Motorcycling culture may bring to mind images of Hells Angels and the hit TV show Sons of Anarchy Bikers unfairly connected to organized crime and gang culture


By Branwen Jones

Motorcycling culture may bring to mind images of Hells Angels and the hit TV show Sons of Anarchy.

Their widespread popularity in mainstream media has saw bikers unfairly connected to organised crime and gang culture.

In reality, however, life in a motorcycle club is far from the kind of cliches seen in film and in Hollywood movies.

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Y Bleiddiaid Motorcycle Club, locally known as Y Bleiddiad (which means ‘The Wolves’ in Welsh) is a case in point.

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According to the president and secretary of the Gwynedd motorcycle club, Colin Bailey and Graham Gourlay, shows such as Sons of Anarchy has had an impact on people’s perception of their club to an extent.

“You’ll often find that some people are a bit weary of us,” Graham told North Wales Live .

“And I think that’s due to Sons of Anarchy. To me, that show was a joke – it dramatised and glorified everything when in reality it’s nothing like that.

“We have lives outside of the club – we have jobs, families and other passions. We’re good people.”

Originally from County Mayo in Ireland, Graham became a member of Y Bleiddiaid Motorcycle Club two years ago, whereas Colin, who lives in Trefor in Anglesey , has been a member for 15 years.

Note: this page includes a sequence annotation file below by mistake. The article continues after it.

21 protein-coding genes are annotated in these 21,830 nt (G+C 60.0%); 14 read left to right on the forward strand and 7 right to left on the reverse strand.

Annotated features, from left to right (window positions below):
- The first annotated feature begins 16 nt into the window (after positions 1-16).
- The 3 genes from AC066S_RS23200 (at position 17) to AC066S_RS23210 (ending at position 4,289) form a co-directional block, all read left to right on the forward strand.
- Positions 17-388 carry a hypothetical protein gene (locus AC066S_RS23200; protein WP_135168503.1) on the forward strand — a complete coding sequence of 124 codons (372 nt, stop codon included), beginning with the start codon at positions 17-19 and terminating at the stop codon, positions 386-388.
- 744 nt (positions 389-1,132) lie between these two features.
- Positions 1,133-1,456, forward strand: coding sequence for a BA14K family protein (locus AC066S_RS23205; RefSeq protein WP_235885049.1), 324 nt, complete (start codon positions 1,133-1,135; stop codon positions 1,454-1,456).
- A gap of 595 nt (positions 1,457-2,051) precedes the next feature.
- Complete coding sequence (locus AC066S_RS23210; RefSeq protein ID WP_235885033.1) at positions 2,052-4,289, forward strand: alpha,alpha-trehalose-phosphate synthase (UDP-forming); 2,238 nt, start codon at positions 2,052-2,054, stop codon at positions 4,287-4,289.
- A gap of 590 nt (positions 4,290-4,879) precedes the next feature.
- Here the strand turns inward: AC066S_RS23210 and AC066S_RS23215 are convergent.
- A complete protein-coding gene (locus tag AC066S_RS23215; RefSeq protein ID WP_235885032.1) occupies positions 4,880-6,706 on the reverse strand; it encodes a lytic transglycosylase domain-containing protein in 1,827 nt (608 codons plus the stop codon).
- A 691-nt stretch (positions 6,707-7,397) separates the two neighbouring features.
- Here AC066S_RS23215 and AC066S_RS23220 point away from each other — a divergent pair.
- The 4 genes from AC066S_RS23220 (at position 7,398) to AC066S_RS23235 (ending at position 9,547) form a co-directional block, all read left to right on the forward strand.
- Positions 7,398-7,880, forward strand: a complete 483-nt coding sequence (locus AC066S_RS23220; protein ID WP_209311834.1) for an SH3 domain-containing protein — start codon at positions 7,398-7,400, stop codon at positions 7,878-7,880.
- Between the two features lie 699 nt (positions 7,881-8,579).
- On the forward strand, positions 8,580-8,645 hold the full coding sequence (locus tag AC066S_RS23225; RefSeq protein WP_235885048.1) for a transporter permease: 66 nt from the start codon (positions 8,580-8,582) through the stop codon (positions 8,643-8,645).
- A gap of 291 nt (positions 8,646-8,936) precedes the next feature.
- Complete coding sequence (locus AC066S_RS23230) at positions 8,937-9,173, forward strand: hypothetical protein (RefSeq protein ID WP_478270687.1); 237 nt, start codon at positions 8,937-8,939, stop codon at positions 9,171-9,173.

Y Bleiddiaid was founded in Dyffryn Nantlle in 1983 by Iago Murphy, and is amongst the oldest surviving traditional motorcycle clubs in Wales.

For many years, Y Bleiddiaid were the only Welsh language  motorcycle club in North Wales, but has since welcomed members from many parts of the UK and Ireland.

Its members wear “cuts”, which are denim jackets with the sleeves cut off, and the piece of clothing serves as a canvas for their ‘patches’, which are unique to the club and to every member.

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They currently have 13 members and a few “hangarounds” as Graham explained further.

“It takes time to join the club,” he said.

“Hangarounds are people that have introduced themselves to the club with an intention to join after we’ve all got to know them better,” he said.

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“Our club membership has a long-established internal hierarchy; we have a president, officers, full patch members and prospects.”

Colin, who acts as the club’s current president, added: “We are a family and we call each other ‘brothers’.

“Respect and loyalty are everything to us. If there is any disagreement – we sort it out. If anyone needs help in our outside the club – we are always there for one and other.”

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The members meet and ride once a week all year round, whether it rains or shine, through their public Bike Night hosted at the Anglesey Arms pub in Caernarfon .

Bikers from all over the region are welcome to join, and during the summer, the club can attract as nearly as 50 members to join their different bike rides around Menai Bridge , Caernarfon, Bangor , Betws-y-Coed and further afield.

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